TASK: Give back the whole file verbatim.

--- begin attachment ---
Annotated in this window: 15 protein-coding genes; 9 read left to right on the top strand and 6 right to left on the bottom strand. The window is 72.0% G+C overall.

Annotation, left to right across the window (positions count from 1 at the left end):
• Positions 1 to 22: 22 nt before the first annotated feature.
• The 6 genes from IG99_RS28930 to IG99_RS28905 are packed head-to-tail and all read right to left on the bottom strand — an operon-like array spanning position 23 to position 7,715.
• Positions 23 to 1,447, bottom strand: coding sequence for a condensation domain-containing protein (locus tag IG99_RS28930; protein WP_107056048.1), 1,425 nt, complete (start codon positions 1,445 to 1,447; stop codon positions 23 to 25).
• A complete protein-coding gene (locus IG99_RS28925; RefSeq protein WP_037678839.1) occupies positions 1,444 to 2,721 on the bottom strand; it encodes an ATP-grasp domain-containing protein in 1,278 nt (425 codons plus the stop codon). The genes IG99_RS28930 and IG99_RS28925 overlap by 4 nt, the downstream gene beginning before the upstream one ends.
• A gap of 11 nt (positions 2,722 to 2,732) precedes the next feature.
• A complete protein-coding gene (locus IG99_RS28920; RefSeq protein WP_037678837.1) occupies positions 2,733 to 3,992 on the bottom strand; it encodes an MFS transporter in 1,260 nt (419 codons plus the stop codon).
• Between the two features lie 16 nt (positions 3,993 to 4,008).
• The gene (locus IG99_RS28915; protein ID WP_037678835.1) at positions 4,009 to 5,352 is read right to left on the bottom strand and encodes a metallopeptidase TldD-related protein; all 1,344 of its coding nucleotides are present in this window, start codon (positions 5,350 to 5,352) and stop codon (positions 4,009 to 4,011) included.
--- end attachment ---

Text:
Annotated in this window: 15 protein-coding genes; 9 read left to right on the top strand and 6 right to left on the bottom strand. The window is 72.0% G+C overall.

Annotation, left to right across the window (positions count from 1 at the left end):
• Positions 1 to 22: 22 nt before the first annotated feature.
• The 6 genes from IG99_RS28930 to IG99_RS28905 are packed head-to-tail and all read right to left on the bottom strand — an operon-like array spanning position 23 to position 7,715.
• Positions 23 to 1,447, bottom strand: coding sequence for a condensation domain-containing protein (locus tag IG99_RS28930; protein WP_107056048.1), 1,425 nt, complete (start codon positions 1,445 to 1,447; stop codon positions 23 to 25).
• A complete protein-coding gene (locus IG99_RS28925; RefSeq protein WP_037678839.1) occupies positions 1,444 to 2,721 on the bottom strand; it encodes an ATP-grasp domain-containing protein in 1,278 nt (425 codons plus the stop codon). The genes IG99_RS28930 and IG99_RS28925 overlap by 4 nt, the downstream gene beginning before the upstream one ends.
• A gap of 11 nt (positions 2,722 to 2,732) precedes the next feature.
• A complete protein-coding gene (locus IG99_RS28920; RefSeq protein WP_037678837.1) occupies positions 2,733 to 3,992 on the bottom strand; it encodes an MFS transporter in 1,260 nt (419 codons plus the stop codon).
• Between the two features lie 16 nt (positions 3,993 to 4,008).
• The gene (locus IG99_RS28915; protein ID WP_037678835.1) at positions 4,009 to 5,352 is read right to left on the bottom strand and encodes a metallopeptidase TldD-related protein; all 1,344 of its coding nucleotides are present in this window, start codon (positions 5,350 to 5,352) and stop codon (positions 4,009 to 4,011) included.